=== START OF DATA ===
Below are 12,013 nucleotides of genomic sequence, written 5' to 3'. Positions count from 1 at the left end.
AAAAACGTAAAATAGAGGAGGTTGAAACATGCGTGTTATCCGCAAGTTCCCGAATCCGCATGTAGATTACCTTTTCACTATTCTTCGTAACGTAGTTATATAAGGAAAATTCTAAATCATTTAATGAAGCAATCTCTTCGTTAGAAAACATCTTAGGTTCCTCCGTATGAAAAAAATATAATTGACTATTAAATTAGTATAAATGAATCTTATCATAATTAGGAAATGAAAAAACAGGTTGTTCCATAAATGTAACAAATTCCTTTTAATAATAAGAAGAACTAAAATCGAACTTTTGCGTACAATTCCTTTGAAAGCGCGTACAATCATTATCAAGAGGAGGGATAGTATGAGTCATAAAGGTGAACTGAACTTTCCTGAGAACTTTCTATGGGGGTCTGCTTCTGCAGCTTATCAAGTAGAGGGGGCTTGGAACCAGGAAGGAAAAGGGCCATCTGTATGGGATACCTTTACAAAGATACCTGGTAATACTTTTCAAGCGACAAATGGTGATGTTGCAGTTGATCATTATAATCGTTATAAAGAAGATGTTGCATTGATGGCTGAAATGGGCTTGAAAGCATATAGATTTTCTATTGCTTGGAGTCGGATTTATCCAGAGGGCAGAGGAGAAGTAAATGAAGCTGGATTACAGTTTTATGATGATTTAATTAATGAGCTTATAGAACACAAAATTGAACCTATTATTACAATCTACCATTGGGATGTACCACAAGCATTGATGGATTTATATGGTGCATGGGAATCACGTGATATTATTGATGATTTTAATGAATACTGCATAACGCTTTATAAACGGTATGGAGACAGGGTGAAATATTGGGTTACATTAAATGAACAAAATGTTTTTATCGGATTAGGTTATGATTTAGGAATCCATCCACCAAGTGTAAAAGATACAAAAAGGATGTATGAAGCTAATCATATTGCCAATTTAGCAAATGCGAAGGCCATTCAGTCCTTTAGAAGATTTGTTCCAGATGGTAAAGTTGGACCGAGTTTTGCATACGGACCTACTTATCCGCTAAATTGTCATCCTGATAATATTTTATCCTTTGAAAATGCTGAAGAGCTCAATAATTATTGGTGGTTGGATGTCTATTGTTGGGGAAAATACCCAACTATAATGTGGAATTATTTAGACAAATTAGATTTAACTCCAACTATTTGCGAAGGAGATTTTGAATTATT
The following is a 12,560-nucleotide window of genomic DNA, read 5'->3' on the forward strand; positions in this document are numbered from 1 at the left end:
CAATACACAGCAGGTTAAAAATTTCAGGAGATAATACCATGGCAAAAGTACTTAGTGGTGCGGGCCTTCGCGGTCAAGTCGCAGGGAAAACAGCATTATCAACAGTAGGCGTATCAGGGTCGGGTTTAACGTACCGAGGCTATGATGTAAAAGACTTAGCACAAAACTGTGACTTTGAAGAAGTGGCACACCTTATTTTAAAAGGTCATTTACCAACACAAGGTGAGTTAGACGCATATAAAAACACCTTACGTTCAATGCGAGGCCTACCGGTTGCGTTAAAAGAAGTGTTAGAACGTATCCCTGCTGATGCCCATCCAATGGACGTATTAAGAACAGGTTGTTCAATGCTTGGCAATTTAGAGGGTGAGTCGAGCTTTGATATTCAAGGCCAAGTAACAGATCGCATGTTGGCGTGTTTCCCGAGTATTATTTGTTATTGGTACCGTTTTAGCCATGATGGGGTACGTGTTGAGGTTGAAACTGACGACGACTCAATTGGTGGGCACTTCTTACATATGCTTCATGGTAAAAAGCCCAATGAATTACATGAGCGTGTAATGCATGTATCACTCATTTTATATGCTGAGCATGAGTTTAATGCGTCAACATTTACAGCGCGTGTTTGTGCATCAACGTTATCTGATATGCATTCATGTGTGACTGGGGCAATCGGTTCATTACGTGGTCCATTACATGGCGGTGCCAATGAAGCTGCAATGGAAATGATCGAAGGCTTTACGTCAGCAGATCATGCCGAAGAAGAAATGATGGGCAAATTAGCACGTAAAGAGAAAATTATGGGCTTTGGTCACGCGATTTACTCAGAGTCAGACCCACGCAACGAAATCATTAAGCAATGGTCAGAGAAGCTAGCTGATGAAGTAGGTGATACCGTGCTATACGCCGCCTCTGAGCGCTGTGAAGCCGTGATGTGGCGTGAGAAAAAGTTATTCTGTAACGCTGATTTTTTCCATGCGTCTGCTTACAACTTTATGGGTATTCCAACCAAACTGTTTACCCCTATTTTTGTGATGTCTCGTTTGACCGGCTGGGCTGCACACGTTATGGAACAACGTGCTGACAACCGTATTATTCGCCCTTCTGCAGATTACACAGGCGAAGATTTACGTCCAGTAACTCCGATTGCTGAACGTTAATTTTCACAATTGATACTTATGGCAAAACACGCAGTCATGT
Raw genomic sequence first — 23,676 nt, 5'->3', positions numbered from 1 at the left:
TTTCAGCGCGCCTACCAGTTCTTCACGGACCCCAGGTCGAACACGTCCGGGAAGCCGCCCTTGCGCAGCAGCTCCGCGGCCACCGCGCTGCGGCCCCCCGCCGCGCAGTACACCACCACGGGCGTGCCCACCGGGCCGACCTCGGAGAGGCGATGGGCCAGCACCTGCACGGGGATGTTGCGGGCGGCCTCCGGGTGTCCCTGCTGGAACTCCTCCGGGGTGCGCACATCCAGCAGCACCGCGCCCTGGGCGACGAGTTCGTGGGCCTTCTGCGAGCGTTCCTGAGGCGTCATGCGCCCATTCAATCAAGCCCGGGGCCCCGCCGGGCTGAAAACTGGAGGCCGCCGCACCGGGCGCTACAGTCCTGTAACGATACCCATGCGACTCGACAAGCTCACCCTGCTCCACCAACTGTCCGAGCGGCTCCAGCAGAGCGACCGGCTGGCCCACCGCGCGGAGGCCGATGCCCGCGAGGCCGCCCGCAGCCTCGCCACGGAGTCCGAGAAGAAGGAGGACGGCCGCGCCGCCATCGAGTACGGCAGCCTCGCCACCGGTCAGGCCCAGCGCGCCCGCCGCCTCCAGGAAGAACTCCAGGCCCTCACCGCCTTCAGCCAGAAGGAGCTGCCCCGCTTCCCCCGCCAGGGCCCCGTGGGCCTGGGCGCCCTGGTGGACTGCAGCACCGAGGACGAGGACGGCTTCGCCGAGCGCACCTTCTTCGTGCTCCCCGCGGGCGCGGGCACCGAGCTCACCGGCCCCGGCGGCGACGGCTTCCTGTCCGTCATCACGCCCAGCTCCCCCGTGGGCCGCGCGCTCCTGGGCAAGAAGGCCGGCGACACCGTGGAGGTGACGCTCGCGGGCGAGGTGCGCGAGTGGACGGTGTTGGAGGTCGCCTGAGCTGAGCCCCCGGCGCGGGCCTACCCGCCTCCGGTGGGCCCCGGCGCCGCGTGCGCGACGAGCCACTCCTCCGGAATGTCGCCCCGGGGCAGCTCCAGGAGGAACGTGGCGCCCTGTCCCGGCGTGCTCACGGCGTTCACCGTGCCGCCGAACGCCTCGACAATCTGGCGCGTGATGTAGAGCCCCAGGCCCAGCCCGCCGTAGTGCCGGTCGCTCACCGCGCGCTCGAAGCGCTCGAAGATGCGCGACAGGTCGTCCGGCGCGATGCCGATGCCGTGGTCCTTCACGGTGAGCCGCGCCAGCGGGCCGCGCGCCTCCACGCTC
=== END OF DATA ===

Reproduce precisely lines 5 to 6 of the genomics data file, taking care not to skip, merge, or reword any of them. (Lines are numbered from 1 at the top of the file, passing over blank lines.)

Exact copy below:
Raw genomic sequence first — 23,676 nt, 5'->3', positions numbered from 1 at the left:
TTTCAGCGCGCCTACCAGTTCTTCACGGACCCCAGGTCGAACACGTCCGGGAAGCCGCCCTTGCGCAGCAGCTCCGCGGCCACCGCGCTGCGGCCCCCCGCCGCGCAGTACACCACCACGGGCGTGCCCACCGGGCCGACCTCGGAGAGGCGATGGGCCAGCACCTGCACGGGGATGTTGCGGGCGGCCTCCGGGTGTCCCTGCTGGAACTCCTCCGGGGTGCGCACATCCAGCAGCACCGCGCCCTGGGCGACGAGTTCGTGGGCCTTCTGCGAGCGTTCCTGAGGCGTCATGCGCCCATTCAATCAAGCCCGGGGCCCCGCCGGGCTGAAAACTGGAGGCCGCCGCACCGGGCGCTACAGTCCTGTAACGATACCCATGCGACTCGACAAGCTCACCCTGCTCCACCAACTGTCCGAGCGGCTCCAGCAGAGCGACCGGCTGGCCCACCGCGCGGAGGCCGATGCCCGCGAGGCCGCCCGCAGCCTCGCCACGGAGTCCGAGAAGAAGGAGGACGGCCGCGCCGCCATCGAGTACGGCAGCCTCGCCACCGGTCAGGCCCAGCGCGCCCGCCGCCTCCAGGAAGAACTCCAGGCCCTCACCGCCTTCAGCCAGAAGGAGCTGCCCCGCTTCCCCCGCCAGGGCCCCGTGGGCCTGGGCGCCCTGGTGGACTGCAGCACCGAGGACGAGGACGGCTTCGCCGAGCGCACCTTCTTCGTGCTCCCCGCGGGCGCGGGCACCGAGCTCACCGGCCCCGGCGGCGACGGCTTCCTGTCCGTCATCACGCCCAGCTCCCCCGTGGGCCGCGCGCTCCTGGGCAAGAAGGCCGGCGACACCGTGGAGGTGACGCTCGCGGGCGAGGTGCGCGAGTGGACGGTGTTGGAGGTCGCCTGAGCTGAGCCCCCGGCGCGGGCCTACCCGCCTCCGGTGGGCCCCGGCGCCGCGTGCGCGACGAGCCACTCCTCCGGAATGTCGCCCCGGGGCAGCTCCAGGAGGAACGTGGCGCCCTGTCCCGGCGTGCTCACGGCGTTCACCGTGCCGCCGAACGCCTCGACAATCTGGCGCGTGATGTAGAGCCCCAGGCCCAGCCCGCCGTAGTGCCGGTCGCTCACCGCGCGCTCGAAGCGCTCGAAGATGCGCGACAGGTCGTCCGGCGCGATGCCGATGCCGTGGTCCTTCACGGTGAGCCGCGCCAGCGGGCCGCGCGCCTCCACGCTC